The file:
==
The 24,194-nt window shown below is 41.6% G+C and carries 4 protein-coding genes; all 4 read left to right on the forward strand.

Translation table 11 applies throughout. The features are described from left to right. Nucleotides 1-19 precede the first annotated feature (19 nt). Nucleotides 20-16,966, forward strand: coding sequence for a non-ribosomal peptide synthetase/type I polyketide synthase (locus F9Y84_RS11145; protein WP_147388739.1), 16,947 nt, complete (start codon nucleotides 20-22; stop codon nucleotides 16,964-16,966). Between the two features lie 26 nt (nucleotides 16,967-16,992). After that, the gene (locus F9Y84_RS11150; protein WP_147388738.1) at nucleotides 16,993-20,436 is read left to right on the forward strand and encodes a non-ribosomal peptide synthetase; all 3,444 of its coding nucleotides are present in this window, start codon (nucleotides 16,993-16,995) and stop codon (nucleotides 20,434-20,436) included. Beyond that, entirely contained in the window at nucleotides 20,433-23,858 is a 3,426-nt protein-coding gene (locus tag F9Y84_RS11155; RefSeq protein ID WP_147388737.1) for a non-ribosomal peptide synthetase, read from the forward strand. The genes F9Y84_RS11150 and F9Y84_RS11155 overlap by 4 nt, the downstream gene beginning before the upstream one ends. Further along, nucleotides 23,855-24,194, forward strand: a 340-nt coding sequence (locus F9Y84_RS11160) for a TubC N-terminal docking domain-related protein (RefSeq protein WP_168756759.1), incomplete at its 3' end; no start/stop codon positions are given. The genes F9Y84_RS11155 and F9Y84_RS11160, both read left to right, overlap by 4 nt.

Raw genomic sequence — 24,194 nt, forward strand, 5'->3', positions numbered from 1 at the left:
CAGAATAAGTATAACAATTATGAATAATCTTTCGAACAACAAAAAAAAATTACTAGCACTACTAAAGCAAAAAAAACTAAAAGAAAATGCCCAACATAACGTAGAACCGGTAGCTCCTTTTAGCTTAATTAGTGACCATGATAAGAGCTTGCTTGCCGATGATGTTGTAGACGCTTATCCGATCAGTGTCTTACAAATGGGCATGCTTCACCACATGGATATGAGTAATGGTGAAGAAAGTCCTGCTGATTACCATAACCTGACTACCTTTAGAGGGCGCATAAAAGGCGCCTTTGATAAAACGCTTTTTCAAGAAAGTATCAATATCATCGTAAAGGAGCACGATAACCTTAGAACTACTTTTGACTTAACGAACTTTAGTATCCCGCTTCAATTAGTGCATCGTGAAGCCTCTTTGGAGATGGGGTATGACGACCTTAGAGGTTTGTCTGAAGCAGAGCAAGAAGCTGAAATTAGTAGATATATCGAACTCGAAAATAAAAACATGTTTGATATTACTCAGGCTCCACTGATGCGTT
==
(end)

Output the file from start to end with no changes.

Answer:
The 24,194-nt window shown below is 41.6% G+C and carries 4 protein-coding genes; all 4 read left to right on the forward strand.

Translation table 11 applies throughout. The features are described from left to right. Nucleotides 1-19 precede the first annotated feature (19 nt). Nucleotides 20-16,966, forward strand: coding sequence for a non-ribosomal peptide synthetase/type I polyketide synthase (locus F9Y84_RS11145; protein WP_147388739.1), 16,947 nt, complete (start codon nucleotides 20-22; stop codon nucleotides 16,964-16,966). Between the two features lie 26 nt (nucleotides 16,967-16,992). After that, the gene (locus F9Y84_RS11150; protein WP_147388738.1) at nucleotides 16,993-20,436 is read left to right on the forward strand and encodes a non-ribosomal peptide synthetase; all 3,444 of its coding nucleotides are present in this window, start codon (nucleotides 16,993-16,995) and stop codon (nucleotides 20,434-20,436) included. Beyond that, entirely contained in the window at nucleotides 20,433-23,858 is a 3,426-nt protein-coding gene (locus tag F9Y84_RS11155; RefSeq protein ID WP_147388737.1) for a non-ribosomal peptide synthetase, read from the forward strand. The genes F9Y84_RS11150 and F9Y84_RS11155 overlap by 4 nt, the downstream gene beginning before the upstream one ends. Further along, nucleotides 23,855-24,194, forward strand: a 340-nt coding sequence (locus F9Y84_RS11160) for a TubC N-terminal docking domain-related protein (RefSeq protein WP_168756759.1), incomplete at its 3' end; no start/stop codon positions are given. The genes F9Y84_RS11155 and F9Y84_RS11160, both read left to right, overlap by 4 nt.

Raw genomic sequence — 24,194 nt, forward strand, 5'->3', positions numbered from 1 at the left:
CAGAATAAGTATAACAATTATGAATAATCTTTCGAACAACAAAAAAAAATTACTAGCACTACTAAAGCAAAAAAAACTAAAAGAAAATGCCCAACATAACGTAGAACCGGTAGCTCCTTTTAGCTTAATTAGTGACCATGATAAGAGCTTGCTTGCCGATGATGTTGTAGACGCTTATCCGATCAGTGTCTTACAAATGGGCATGCTTCACCACATGGATATGAGTAATGGTGAAGAAAGTCCTGCTGATTACCATAACCTGACTACCTTTAGAGGGCGCATAAAAGGCGCCTTTGATAAAACGCTTTTTCAAGAAAGTATCAATATCATCGTAAAGGAGCACGATAACCTTAGAACTACTTTTGACTTAACGAACTTTAGTATCCCGCTTCAATTAGTGCATCGTGAAGCCTCTTTGGAGATGGGGTATGACGACCTTAGAGGTTTGTCTGAAGCAGAGCAAGAAGCTGAAATTAGTAGATATATCGAACTCGAAAATAAAAACATGTTTGATATTACTCAGGCTCCACTGATGCGTT